I talked to a fellow youth worker this morning who made the comment, “I feel like I am so behind already in planning the coming school year.” Although it’s only July, before we know it students will be home from vacation and back in school. One of the questions that lags at the back of our minds as we look to the next year is of course how to work with parents. They are the chauffeurs, keeper of schedules and ultimately the last authority in the lives of the students we serve. Personally, I am caught in a space between parenting teens and being a youth worker.
So as you look to plan a parent meeting for the fall, I wanted to share the parental perspective.
We Want Communication PLUS
We want to hear from you. We want to know your heart and the “why” behind why you want to do what you do. This helps us immensely to plan our calendars and get on board with your vision and your calendar. Tell me how this will help my child grow and be stretched in multiple ways. In addition, never be afraid to over-communicate with me. I want to know the dates, times and costs. I also want to know how to use the “talk sheet” you send home with your lessons every so often. It’s so helpful when you send me articles, blog posts, and websites that aid me in parenting my kids well. We want to partner with you.
It Offends Me When You Tell Me About Me
I had a conversation with a youth pastor from out of town just yesterday that led with, “Well, you know the parents of my students just want to over-schedule their kids, and they don’t care about getting them involved in youth group.” I asked him if he had ever asked the parents about that. His answer was no. As a parent, it offends me when you say things like, “You should care about….” or worse yet, “You don’t care about…” Whether you are right or not, something in me flips a switch when your words, attitude or body language infer you know what I am thinking without asking me about it. I know this might seem subversive, but when you ask me questions or take the time to get to know me then it helps me a lot. I tend to be more on your side when you talk with me more than talk at me.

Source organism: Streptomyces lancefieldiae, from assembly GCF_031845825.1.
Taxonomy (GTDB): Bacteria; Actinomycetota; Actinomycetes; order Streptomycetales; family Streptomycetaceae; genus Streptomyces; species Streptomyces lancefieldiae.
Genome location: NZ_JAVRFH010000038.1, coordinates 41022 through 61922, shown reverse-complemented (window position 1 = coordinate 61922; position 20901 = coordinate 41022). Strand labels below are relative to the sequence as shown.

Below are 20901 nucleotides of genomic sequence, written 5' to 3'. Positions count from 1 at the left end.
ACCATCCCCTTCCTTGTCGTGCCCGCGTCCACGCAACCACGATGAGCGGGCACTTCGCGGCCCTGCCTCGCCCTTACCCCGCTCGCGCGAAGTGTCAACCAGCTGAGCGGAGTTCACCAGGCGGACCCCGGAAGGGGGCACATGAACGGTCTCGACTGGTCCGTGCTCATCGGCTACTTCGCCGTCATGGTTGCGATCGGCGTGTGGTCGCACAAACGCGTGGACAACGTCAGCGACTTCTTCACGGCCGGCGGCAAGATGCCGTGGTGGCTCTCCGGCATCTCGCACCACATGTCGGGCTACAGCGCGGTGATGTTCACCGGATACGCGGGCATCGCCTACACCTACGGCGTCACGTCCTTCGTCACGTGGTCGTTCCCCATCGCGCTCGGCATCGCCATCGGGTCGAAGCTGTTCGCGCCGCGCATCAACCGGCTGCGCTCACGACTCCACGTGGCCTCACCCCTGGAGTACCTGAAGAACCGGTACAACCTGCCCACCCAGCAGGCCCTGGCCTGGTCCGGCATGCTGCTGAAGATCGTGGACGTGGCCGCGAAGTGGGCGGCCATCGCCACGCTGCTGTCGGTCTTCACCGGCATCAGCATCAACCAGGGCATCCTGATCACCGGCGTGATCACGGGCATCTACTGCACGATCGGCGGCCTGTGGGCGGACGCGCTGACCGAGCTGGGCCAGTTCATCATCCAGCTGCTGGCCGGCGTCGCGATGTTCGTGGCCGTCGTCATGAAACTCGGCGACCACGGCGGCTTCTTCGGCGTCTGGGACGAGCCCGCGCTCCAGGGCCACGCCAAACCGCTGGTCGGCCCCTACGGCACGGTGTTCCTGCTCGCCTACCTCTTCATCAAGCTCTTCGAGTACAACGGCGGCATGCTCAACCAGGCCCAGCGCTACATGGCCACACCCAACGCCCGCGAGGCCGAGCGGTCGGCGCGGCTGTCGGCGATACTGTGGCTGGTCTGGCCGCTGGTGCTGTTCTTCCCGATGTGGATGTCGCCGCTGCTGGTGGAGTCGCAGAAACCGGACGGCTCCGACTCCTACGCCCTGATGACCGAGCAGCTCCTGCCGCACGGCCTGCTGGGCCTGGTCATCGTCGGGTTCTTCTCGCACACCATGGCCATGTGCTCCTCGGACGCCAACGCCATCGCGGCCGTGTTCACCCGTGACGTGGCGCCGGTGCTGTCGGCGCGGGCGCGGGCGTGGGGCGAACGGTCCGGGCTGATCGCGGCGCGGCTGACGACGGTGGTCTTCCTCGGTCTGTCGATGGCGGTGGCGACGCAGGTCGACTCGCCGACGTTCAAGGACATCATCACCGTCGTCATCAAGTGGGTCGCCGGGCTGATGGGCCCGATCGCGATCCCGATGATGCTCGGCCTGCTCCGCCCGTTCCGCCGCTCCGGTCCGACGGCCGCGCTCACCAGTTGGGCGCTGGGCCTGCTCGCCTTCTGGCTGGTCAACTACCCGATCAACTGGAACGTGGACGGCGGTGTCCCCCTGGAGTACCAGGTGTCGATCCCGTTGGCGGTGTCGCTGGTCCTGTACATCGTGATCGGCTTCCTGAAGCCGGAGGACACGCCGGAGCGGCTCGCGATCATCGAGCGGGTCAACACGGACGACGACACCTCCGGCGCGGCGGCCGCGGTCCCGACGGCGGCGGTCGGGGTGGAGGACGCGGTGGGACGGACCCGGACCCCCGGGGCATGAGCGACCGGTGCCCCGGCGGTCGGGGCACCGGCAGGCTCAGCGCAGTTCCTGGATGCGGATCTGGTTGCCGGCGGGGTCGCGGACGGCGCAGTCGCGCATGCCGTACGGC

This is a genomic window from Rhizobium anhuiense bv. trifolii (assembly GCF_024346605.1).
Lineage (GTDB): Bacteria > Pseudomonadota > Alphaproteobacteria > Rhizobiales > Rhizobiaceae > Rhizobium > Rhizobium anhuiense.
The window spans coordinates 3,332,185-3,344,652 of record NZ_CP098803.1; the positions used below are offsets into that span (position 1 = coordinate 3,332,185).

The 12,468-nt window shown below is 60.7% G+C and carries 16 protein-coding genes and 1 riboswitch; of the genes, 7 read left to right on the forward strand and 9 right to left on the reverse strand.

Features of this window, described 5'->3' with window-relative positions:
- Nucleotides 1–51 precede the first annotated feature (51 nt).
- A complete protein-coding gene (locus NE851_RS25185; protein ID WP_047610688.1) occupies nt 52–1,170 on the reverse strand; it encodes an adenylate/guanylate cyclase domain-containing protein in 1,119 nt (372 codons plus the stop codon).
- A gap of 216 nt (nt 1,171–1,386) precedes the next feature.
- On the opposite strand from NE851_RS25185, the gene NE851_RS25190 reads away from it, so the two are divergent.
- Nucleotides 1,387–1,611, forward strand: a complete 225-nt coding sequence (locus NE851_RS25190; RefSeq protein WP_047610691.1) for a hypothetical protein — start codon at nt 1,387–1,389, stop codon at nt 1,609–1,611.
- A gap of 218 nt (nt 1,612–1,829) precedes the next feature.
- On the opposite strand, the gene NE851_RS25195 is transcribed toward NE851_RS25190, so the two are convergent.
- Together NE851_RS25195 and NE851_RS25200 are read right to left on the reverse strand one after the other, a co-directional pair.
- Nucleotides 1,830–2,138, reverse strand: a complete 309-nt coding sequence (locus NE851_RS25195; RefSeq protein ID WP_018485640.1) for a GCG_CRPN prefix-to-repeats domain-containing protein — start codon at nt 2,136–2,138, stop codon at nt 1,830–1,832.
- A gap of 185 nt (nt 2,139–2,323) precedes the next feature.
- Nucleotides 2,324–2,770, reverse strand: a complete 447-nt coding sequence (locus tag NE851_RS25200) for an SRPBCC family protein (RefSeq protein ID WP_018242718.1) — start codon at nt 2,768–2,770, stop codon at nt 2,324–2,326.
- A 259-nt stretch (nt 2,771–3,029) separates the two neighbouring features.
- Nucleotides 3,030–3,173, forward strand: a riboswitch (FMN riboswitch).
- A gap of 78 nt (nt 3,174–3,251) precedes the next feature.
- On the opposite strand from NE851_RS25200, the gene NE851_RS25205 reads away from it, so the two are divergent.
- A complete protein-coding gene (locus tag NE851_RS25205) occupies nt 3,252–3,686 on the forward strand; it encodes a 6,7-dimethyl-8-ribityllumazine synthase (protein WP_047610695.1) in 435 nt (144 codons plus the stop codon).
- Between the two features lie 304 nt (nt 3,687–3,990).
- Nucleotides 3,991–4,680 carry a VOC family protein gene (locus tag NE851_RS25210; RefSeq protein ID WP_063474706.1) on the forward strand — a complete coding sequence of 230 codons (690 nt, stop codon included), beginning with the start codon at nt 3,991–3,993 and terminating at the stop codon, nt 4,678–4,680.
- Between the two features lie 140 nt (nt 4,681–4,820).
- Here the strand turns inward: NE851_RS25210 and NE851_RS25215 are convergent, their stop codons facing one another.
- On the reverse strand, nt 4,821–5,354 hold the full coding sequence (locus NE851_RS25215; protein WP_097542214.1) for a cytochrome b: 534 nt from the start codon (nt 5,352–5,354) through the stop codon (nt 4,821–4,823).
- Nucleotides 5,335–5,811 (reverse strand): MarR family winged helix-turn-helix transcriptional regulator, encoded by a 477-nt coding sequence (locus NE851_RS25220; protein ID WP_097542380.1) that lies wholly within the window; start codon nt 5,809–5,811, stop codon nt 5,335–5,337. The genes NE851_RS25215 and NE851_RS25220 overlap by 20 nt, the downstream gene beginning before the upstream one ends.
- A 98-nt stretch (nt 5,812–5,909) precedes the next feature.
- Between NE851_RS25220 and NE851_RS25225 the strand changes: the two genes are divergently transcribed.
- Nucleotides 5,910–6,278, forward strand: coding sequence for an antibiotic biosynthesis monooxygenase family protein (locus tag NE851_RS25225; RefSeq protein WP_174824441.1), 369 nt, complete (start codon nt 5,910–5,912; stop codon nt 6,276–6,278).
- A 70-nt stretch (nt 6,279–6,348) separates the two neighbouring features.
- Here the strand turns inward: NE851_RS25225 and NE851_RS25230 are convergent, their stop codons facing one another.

My Kids Do Love Youth Group (Most of the Time)
I was talking to a student this morning who is in a conundrum for this coming year. Four years ago when she started high school, her school didn’t even have a cheer squad. Through a lot of work and effort she and her friends got one started, got the school to hire a coach, and for the first time this past year it was recognized as a varsity sport. She has learned teamwork, leadership and how to shine Jesus to those who don’t know him through cheer. However, cheer practices and games are all at the same time as youth group, small groups, and Bible study during the week. Sunday morning is the only time she can practically be a part of corporate worship during cheer season. Here is her wrestling match: She likes youth group, Bible study and small group. But if she chooses those things then she can’t cheer. She will be benched for games, and she is told she isn’t being faithful to the team. In everything she has a heart to get closer to Jesus. So what does she do? Some of us say, “CHEER! Be a light, and read your Bible at home and go to church.” Others will say, “Quit cheer, come to youth group!” Did I mention she is a senior and this would be her last year to cheer?
My own children have had to make similar choices about other activities or youth group. Sometimes they really like the other things they do, and God uses those places to stretch, grow and teach them. Sometimes, they go through phases where, honestly, youth group is not the place they are growing the most in the Lord. It is really helpful when you give my kids the freedom to find spaces to learn about Christ and grow in him whether or not they are in your programs. In contrast, one of my own children decided she would rather not play volleyball this fall because she would rather volunteer in our ministry. If you could help me, help my kids navigate how to assess their heart, along with their involvement, it supports me so much.
I Know I Can Seem Crazy
Finally, I know. I know I appear aloof at times, disinterested at other times. I send in my permission slips late, and yell, “Oh crud, I forgot,” way too often. I come to you with tears in my eyes because I don’t know how to talk to my kids. My kids come to you telling me about the list of rules I make them live by. I am over-involved and distant. Sometimes I forget about the meeting you have reminded me about 20 times and I show up 30 minutes late. Then I ask you to recap for me. However, I promise I am grateful for the way you love my kids. Please keep having patience with me and keep trying. Please don’t give up on me and decide I am too far gone. Even when I don’t act like it, I promise I care.
I have had a passion for parents since my kids entered those tween years. Just this morning a parent pulled me aside and told me how overwhelmed they are. Their child has been bullied so much in public school that he barely leaves the house. She doesn’t know how to “make him” come to church. We put our heads together and came up with a plan. Maybe it’s that simple; perhaps we need to find creative ways to meet parents where they are and just help them succeed. Maybe we just need to say, “I know you are trying, and I thank you for that.”
What will you do this fall to see the parents through new eyes?